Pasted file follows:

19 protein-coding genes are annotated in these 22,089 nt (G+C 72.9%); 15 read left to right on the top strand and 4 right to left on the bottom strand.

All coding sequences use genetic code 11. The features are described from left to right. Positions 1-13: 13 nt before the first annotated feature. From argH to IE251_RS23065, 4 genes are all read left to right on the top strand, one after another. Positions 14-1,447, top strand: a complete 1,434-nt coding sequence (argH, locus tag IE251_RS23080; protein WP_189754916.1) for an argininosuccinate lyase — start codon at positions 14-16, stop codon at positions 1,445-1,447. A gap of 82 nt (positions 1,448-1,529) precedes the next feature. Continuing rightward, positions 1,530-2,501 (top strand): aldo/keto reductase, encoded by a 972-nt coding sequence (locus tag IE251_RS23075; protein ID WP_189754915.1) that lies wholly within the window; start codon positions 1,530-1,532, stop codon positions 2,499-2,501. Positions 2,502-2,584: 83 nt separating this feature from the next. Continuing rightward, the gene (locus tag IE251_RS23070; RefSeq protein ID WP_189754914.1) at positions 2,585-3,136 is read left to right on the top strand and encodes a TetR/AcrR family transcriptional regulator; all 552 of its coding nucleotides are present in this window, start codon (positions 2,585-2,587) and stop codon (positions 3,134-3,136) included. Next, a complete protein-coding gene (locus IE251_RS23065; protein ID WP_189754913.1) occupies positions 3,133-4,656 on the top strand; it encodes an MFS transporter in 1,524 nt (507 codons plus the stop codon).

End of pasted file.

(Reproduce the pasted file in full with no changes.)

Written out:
19 protein-coding genes are annotated in these 22,089 nt (G+C 72.9%); 15 read left to right on the top strand and 4 right to left on the bottom strand.

All coding sequences use genetic code 11. The features are described from left to right. Positions 1-13: 13 nt before the first annotated feature. From argH to IE251_RS23065, 4 genes are all read left to right on the top strand, one after another. Positions 14-1,447, top strand: a complete 1,434-nt coding sequence (argH, locus tag IE251_RS23080; protein WP_189754916.1) for an argininosuccinate lyase — start codon at positions 14-16, stop codon at positions 1,445-1,447. A gap of 82 nt (positions 1,448-1,529) precedes the next feature. Continuing rightward, positions 1,530-2,501 (top strand): aldo/keto reductase, encoded by a 972-nt coding sequence (locus tag IE251_RS23075; protein ID WP_189754915.1) that lies wholly within the window; start codon positions 1,530-1,532, stop codon positions 2,499-2,501. Positions 2,502-2,584: 83 nt separating this feature from the next. Continuing rightward, the gene (locus tag IE251_RS23070; RefSeq protein ID WP_189754914.1) at positions 2,585-3,136 is read left to right on the top strand and encodes a TetR/AcrR family transcriptional regulator; all 552 of its coding nucleotides are present in this window, start codon (positions 2,585-2,587) and stop codon (positions 3,134-3,136) included. Next, a complete protein-coding gene (locus IE251_RS23065; protein ID WP_189754913.1) occupies positions 3,133-4,656 on the top strand; it encodes an MFS transporter in 1,524 nt (507 codons plus the stop codon).